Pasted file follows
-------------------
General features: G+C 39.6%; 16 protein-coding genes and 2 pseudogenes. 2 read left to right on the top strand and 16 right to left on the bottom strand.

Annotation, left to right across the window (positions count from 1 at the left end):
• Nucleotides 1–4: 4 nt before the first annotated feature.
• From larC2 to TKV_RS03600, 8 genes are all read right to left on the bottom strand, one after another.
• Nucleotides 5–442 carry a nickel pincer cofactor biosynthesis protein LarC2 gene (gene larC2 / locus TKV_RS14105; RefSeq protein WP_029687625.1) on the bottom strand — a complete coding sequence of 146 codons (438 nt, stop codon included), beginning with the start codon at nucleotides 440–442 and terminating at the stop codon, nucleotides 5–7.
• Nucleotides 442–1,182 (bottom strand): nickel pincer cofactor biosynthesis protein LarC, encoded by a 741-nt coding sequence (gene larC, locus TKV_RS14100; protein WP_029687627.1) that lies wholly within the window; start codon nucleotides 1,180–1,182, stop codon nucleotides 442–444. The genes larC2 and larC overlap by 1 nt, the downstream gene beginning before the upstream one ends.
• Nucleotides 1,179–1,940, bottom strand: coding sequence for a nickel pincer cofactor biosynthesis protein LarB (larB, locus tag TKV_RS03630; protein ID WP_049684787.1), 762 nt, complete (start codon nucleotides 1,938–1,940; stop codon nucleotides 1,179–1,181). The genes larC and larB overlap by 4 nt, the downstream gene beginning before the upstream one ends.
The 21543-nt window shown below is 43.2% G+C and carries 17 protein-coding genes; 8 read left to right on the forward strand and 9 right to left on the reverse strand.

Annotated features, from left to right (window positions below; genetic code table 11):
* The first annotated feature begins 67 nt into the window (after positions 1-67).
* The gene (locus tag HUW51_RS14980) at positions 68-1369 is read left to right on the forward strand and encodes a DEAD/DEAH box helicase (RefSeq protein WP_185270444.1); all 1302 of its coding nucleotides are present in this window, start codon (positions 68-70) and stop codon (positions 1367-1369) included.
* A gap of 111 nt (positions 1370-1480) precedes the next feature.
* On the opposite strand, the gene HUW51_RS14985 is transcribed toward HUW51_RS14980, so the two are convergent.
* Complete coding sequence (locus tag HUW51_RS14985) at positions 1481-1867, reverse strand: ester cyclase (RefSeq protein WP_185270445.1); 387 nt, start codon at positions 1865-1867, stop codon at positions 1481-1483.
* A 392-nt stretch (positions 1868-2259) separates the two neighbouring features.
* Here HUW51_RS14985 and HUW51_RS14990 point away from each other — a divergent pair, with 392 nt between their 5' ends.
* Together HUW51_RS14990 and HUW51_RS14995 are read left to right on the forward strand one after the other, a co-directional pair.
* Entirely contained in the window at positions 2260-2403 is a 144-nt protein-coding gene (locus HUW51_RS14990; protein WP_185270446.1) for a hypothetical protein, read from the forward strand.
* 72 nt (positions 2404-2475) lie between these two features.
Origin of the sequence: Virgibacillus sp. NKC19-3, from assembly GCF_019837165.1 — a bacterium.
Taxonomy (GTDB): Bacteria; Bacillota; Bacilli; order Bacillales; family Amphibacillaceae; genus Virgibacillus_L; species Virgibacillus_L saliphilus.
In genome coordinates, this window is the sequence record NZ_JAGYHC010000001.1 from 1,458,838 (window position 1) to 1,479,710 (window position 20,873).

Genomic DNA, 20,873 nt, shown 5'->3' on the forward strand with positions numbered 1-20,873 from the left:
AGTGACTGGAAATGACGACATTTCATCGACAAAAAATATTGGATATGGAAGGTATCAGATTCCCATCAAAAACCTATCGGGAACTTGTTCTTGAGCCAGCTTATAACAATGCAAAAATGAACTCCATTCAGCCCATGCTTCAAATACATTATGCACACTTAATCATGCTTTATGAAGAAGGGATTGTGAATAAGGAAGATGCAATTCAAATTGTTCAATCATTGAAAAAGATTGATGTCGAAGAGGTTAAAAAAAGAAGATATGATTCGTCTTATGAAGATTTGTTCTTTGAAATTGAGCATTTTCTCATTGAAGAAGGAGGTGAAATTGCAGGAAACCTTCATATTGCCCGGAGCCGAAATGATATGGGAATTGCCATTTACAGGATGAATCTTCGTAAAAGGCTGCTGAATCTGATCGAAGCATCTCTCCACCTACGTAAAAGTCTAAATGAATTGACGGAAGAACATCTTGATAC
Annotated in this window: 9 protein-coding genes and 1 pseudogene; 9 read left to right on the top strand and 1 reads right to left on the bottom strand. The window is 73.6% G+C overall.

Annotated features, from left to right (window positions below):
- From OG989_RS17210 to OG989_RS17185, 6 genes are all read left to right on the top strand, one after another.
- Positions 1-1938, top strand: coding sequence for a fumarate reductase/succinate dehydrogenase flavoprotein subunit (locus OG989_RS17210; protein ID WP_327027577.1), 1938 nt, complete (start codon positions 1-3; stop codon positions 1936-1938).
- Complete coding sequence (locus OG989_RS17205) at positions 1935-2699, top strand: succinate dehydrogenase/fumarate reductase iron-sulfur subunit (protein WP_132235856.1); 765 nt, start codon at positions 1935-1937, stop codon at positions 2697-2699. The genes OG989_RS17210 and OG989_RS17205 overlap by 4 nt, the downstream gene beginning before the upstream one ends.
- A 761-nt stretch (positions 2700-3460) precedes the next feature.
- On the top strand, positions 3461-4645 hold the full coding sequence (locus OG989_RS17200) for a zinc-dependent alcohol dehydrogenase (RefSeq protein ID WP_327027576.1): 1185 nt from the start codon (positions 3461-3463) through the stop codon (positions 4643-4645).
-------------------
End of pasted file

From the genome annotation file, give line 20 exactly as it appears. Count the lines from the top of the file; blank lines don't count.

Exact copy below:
Origin of the sequence: Virgibacillus sp. NKC19-3, from assembly GCF_019837165.1 — a bacterium.